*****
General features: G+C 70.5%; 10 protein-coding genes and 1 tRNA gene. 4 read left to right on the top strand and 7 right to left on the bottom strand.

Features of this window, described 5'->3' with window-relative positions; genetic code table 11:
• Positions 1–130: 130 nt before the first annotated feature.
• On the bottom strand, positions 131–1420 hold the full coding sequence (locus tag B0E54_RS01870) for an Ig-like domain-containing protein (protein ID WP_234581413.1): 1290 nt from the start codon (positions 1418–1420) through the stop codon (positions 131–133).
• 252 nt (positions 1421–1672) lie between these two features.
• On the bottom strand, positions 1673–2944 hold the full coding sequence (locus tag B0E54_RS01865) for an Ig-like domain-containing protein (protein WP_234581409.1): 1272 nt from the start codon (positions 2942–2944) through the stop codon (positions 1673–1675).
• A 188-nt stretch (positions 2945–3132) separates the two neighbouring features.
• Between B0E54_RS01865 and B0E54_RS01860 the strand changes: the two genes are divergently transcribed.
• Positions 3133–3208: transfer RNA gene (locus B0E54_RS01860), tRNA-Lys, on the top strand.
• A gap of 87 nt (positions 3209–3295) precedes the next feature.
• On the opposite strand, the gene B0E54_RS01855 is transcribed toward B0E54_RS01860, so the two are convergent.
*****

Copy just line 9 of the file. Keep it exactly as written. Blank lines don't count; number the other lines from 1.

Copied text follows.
• Positions 3133–3208: transfer RNA gene (locus B0E54_RS01860), tRNA-Lys, on the top strand.